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Royal coup! Kenwyne joins QRC as assistant coach, alongside “Grovy” and Marcelle

Former “Soca Warriors” forward and captain Kenwyne Jones will prowl the sidelines for the upcoming Secondary Schools Football League (SSFL) season after taking up the role of assistant coach at Queen’s Royal College (QRC).

The 33 year old Jones, who retired from professional football last year, will reunite with his former St Anthony’s College coach, Nigel Grosvenor, who is now head coach at QRC.

Photo: Then Trinidad and Tobago captain Kenwyne Jones celebrates his goal against Mexico in the 2015 CONCACAF Gold Cup.
(Courtesy CONCACAF)

Last season, “Grovy” left the “Westmoorings Tigers” for the “Royalians”, who he led to a ninth place finish in the Premier Division. Grosvenor aims to do even better with QRC this year and Jones is an important part of his tactical team, which also includes another former Trinidad and Tobago international star, Clint Marcelle.

Jones, who was a member of Grosvenor’s St Anthony’s team which managed a clean sweep of SSFL titles in 2002, is a former England Premier League player for Southampton, Sunderland and Stoke City while Marcelle, a speedy, attacking midfielder, represented Barnsley in the English Premiership and played professionally in Portugal.

Marcelle headed QRC’s under-16 programme last season but will now also serve as assistant coach for their top team.

Grosvenor hopes to gel their football philosophies to aid the QRC cause.

“The more heads the better,” Grosvenor told Wired868, “I am there to make sure we are all on the same page because we could easily clash.”

Jones is already one week into his new post and, so far, Grosvenor said the players have been buzzing.

Photo: Queen’s Royal College (QRC) head coach Nigel Grosvenor gestures to his players during a 2017 SSFL contest.
(Courtesy Allan V Crane/Wired868)

“When I took this suggestion to the QRC [administration] they said it would be an honour to have Kenwyne on board,” said Grosvenor. “It’s a big morale booster for the boys. I’m not studying whether we win the League or not—of course everybody wants to win—but it’s a learning process as well.

“He doesn’t only speak to them about football, but he speaks about life after football and the discipline you need to have as players who aspire to play professional football as well.”

Grosvenor expects to have much of his 2017 squad back, although he is unsure as to whether team captain and Upper Six Form student John-Paul Rochford will be allowed to compete in the schoolboy competition.

Rochford, who scored in both of his outings against Costa Rica and hosts Colombia in this month’s CAC Games in Barranquilla, is expected to feature for Trinidad and Tobago in November’s Caribbean qualifying series for the 2019 Under-20 World Cup.

“I don’t know what’s going on with Rochford because he is with the Under-20 team who have qualifiers in November,” Grosvenor said, “and I could bet money that [national coach Russell] Latapy won’t want his players to turn out in the SSFL.”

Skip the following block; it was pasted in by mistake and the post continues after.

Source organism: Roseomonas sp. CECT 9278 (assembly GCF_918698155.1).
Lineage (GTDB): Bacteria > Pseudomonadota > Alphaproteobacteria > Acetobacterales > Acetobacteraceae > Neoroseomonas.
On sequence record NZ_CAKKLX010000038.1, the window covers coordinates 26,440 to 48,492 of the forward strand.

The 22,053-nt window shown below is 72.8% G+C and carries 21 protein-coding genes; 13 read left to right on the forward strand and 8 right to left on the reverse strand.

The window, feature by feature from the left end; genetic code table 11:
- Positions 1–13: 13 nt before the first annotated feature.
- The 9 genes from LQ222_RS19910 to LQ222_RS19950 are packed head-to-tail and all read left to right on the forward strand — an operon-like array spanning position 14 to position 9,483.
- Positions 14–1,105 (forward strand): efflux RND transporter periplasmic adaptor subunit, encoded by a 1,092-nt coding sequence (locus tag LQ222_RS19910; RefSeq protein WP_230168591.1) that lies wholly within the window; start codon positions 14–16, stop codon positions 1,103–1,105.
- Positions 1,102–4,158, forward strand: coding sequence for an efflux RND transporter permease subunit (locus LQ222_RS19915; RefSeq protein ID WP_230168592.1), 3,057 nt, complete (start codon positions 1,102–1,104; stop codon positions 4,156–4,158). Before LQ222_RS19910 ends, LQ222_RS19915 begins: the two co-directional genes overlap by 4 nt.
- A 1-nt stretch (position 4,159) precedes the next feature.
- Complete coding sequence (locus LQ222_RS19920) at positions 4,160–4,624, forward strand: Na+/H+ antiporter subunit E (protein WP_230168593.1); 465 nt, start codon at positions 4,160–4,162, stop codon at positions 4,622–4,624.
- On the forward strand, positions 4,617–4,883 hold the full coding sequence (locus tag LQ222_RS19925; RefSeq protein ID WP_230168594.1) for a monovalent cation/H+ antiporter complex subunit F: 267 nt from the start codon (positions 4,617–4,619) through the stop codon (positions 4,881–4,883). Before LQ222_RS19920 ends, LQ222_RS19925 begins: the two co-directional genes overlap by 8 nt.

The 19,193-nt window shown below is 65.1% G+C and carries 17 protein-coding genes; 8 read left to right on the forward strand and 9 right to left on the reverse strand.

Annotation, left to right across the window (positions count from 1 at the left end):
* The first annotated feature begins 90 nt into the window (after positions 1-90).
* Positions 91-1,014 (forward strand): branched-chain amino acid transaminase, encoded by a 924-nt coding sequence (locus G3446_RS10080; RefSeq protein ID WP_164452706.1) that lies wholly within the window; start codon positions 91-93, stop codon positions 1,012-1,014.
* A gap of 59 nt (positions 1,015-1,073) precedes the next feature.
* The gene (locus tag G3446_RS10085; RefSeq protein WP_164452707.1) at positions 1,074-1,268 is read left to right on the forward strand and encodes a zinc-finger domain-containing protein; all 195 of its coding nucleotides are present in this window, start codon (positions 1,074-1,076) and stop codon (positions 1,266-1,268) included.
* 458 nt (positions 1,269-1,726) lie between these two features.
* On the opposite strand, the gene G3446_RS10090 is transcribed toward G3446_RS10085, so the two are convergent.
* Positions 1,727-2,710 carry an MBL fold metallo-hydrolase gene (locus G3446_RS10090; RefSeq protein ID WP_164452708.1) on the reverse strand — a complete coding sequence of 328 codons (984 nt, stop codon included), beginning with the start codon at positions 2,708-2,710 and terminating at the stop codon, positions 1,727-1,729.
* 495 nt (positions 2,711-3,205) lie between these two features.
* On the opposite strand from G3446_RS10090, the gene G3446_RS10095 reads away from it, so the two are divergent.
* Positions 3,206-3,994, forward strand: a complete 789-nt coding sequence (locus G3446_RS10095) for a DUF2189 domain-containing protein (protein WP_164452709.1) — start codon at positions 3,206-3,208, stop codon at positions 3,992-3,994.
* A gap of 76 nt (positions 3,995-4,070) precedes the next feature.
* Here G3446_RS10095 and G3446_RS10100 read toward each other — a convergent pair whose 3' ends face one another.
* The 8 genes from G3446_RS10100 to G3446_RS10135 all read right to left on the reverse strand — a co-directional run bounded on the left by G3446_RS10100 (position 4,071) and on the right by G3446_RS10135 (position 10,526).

Photo: QRC midfielder John-Paul Rochford (left) keeps his eye on the ball while Trinity College Moka midfielder Abdul Raheem Leezam looks on during SSFL action in St Clair on 13 September 2017.
(Courtesy Sean Morrison/Wired868)

Whether Rochford is there or not, Grosvenor is taking nothing for granted this season and suggested that Jones’ presence might also be a spur for opponents.

“No, I don’t see [Jones’ presence on the QRC coaching staff] as us throwing down the gauntlet,” Grosvenor said. “Other teams might take it as motivation and say that we will beat you no matter who you have in your coaching staff.

“I am not going to try and predict what will happen because the Premier [Division] is tough and it’s very unpredictable. You can’t take anyone for granted […] but we will be trying to better our performances from last season.”

Two years ago, QRC finished in the Premier Division drop zone and only escaped relegation after East Mucurapo Secondary and Presentation College (San Fernando) were deducted points for fielding ineligible players.

But, with two former all-conquering Tigers among their coaching ranks, the Royalians are ready to roar with the best of them.

Photo: QRC midfielder Rawle Felix (left) takes on Trinity Moka captain Saleem Henry (centre) and Dario Campaine during SSFL action in St Clair on 13 September 2017.
(Courtesy Sean Morrison/Wired868)

Grosvenor is uncertain about how long Jones will stay at QRC; but he is certain that the former 2006 World Cup player’s drive will lead him to success in this field.

“I think he wants to move on to bigger and better things eventually,” Grosvenor said, “but I can tell you that he’s loving what he has seen so far. It might very well be a stepping stone; but I cannot say for sure at this time.”

About Roneil Walcott

Roneil Walcott
Roneil Walcott is an avid sports fan and freelance reporter with a BA in Mass Communication from COSTAATT. Roneil is a former Harvard and St Mary's College cricketer who once had lofty aspirations of bringing joy to sport fans with the West Indies team. Now, his mission is to keep them on the edge of their seats with sharp commentary from off the playing field.

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